Vitamin K6 (1.4%)18 (4.4%)
 Protamine0 (0.0%)0 (0.0%)
 Desmopressin0 (0.0%)1 (0.2%)
 Epsilon-aminocaproic acid0 (0.0%)0 (0.0%)
 Tranexamic acid3 (0.7%)8 (2.0%)
 Prothrombin complex concentrates0 (0.0%)0 (0.0%)
 Recombinant factor VIIa0 (0.0%)0 (0.0%)
 Factor VIII concentrate0 (0.0%)0 (0.0%)
 Factor IX concentrate0 (0.0%)0 (0.0%)
 Aspirin discontinued38 (8.8%)41 (10.0%)

Outcomes following a major bleeding event

Outcomes following a major bleeding event, the interaction tests for randomized treatment and major bleeding, and the HR (95% CI) for the outcomes in the adjusted model before and after major bleeding events are shown in Table 6. Event rates were similar in the rivaroxaban and warfarin arms for stroke or non-CNS embolism, myocardial infarction/unstable angina, and the composite of all stroke, non-CNS embolism, myocardial infarction/unstable angina, and all-cause death. Similarly, once a major bleed had occurred, all-cause death after bleeding was similar in the rivaroxaban arm compared with warfarin (20.4 vs. 26.1%; interaction P = 0.1098).

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Table 6

Outcomes post-major bleed

OutcomeaRivaroxaban (n = 431)Warfarin (n = 409)HR (95% CI)bTreatment × major bleed interaction, P-valuec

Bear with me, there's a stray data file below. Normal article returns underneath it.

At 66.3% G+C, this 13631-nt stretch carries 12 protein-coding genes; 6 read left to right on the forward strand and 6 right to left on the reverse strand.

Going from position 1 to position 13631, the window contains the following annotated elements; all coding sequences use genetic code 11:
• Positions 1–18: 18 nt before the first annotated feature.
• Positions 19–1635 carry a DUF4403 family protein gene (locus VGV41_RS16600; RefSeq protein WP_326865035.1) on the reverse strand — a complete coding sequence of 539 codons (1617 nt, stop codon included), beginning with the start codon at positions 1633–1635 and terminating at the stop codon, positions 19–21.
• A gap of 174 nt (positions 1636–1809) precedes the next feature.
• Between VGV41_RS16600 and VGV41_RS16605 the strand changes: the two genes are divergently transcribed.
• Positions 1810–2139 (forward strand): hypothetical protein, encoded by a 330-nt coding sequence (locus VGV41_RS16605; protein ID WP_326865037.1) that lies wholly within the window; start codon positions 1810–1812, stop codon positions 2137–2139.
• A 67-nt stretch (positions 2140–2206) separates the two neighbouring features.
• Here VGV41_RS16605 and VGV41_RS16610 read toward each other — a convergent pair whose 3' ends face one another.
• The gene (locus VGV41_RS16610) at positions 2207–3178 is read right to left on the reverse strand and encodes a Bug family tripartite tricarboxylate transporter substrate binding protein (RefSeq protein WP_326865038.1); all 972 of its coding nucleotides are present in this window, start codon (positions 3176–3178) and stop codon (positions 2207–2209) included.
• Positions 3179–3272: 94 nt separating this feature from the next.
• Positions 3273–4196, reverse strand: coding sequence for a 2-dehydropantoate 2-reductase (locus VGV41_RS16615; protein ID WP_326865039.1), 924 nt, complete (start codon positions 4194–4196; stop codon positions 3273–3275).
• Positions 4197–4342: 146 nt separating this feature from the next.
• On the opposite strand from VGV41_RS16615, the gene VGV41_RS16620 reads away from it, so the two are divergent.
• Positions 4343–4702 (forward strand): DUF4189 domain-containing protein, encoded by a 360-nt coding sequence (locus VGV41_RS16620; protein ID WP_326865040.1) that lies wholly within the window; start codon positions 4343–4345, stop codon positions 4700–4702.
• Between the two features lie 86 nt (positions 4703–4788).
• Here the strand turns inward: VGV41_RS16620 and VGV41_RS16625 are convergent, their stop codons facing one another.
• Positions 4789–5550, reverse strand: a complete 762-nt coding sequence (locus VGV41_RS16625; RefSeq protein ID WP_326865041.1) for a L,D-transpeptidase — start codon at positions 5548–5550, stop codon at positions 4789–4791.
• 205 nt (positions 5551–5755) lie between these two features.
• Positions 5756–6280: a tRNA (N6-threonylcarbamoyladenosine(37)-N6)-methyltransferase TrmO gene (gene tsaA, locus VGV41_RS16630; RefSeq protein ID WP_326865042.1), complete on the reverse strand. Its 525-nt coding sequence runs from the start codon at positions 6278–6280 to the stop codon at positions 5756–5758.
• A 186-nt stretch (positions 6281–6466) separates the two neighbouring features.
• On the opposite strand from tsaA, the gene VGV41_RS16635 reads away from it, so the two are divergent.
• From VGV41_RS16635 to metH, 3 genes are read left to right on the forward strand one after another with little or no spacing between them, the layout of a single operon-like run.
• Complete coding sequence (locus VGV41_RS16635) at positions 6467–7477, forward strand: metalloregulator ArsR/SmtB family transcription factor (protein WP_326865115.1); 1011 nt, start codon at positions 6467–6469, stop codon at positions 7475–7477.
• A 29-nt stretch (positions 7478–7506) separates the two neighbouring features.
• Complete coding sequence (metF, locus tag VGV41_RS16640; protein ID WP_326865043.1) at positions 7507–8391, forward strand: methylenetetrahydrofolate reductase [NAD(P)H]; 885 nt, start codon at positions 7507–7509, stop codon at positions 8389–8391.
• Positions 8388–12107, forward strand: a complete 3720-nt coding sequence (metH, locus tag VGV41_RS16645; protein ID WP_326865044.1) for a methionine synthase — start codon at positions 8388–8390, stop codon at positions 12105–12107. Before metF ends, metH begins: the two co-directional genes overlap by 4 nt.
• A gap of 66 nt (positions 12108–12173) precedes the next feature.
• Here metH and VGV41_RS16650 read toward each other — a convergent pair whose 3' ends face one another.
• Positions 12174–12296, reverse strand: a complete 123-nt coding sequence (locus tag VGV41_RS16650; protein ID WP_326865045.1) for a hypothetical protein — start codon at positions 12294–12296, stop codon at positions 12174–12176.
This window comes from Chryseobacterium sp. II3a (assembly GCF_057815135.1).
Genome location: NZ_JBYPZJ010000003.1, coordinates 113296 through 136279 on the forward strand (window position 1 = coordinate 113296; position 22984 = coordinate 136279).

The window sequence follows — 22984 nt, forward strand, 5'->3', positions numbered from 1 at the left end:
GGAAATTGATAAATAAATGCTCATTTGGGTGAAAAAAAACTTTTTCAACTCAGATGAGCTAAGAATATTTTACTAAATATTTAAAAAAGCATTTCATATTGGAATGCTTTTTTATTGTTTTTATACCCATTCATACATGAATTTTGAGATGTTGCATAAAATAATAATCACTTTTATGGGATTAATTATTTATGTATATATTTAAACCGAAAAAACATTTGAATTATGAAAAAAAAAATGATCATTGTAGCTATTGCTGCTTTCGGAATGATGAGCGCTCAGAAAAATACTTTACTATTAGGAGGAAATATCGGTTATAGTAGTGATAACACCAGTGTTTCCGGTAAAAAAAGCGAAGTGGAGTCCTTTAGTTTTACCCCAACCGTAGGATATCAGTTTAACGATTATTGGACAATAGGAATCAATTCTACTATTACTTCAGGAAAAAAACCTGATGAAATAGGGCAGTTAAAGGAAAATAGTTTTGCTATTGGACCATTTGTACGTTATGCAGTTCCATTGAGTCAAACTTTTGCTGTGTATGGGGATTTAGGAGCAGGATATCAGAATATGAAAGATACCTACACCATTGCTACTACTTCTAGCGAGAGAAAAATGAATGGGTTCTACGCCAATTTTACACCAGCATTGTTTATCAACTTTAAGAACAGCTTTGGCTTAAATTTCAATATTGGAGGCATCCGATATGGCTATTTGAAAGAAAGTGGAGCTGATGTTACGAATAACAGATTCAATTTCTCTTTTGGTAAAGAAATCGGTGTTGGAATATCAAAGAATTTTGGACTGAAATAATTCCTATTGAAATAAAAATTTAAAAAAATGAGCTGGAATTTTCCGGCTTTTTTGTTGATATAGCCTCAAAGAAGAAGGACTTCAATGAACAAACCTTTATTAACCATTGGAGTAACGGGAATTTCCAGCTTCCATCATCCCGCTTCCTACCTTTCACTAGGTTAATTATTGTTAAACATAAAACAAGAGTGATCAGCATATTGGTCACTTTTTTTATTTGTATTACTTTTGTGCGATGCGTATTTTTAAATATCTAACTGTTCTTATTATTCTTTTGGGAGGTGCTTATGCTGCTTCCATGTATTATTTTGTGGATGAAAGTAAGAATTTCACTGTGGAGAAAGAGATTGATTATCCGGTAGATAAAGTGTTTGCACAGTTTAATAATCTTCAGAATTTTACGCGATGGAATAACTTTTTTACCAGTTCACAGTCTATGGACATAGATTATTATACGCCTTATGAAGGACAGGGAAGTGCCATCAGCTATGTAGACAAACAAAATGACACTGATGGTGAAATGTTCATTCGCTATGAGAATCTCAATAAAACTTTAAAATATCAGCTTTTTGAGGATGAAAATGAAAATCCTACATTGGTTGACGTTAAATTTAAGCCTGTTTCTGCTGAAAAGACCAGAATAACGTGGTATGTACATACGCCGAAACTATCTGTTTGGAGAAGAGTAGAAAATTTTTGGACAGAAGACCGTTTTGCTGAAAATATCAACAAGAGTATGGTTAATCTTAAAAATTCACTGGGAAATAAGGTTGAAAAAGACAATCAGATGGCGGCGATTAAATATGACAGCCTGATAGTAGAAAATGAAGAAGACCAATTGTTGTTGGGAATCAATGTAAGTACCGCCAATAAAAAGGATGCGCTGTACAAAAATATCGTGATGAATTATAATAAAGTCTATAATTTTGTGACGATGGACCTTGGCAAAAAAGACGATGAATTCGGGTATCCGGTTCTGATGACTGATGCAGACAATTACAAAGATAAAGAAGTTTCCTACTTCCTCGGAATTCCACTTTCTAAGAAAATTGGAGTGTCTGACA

Stroke or systemic embolismd20 (4.7%)22 (5.4%)
 Time to stroke or SE, median (range), days64 (16–249)15 (1–71)
 Post-major bleed0.888 (0.420, 1.876)0.5135
 Pre/no major bleed1.102 (0.715, 1698)
Composite of all stroke, non-CNS embolism, MI/UA, and all-cause death104 (24.8%)120 (29.9%)
 Time to composite of all stroke, non-CNS embolism, MI/UA, and all-cause death, median (range), days58 (8–248)11 (2–82)
 Post-major bleed0.758 (0.530, 1.082)0.0975
 Pre/no major bleed0.970 (0.768, 1.225)
All-cause death86 (20.4%)105 (26.1%)
 Time to all-cause death, median (range), days60 (8–246)7 (2–88)
 Post-major bleed0.688 (0.455, 1.042)0.1098
 Pre-/no major bleed0.905 (0.686, 1.194)
MI/UA11 (2.6%)7 (1.7%)
 Time to MI/UA, median (range), days282 (9–485)14 (3–26)
 Post-major bleed1.848 (0.572, 5.971)0.5597
 Pre/no major bleed1.374 (0.707, 2.670)
  • aDenominator is based on number of bleeds which may be more than the number of subjects with major bleeds.

  • bHR and 95% CIs for outcomes of interest are calculated post-major bleed and (pre-major bleed or no major bleed) while restricting the other covariates in the model at their mode value, in case of categorical covariates and median value in case of continuous covariates.

  • cP-values are of treatment by major-bleed interaction in an adjusted proportional hazards model for the outcome where major bleed was included as a time-dependent covariate. Other adjustment covariates included in this model are: sex, history of COPD, history of stroke or TIA, history of PAD, atrial fibrillation type, history of CHF, region, history of alcohol, age, diastolic BP, systolic BP, heart rate, BMI, and creatinine clearance and interactions of each of these covariates with treatment.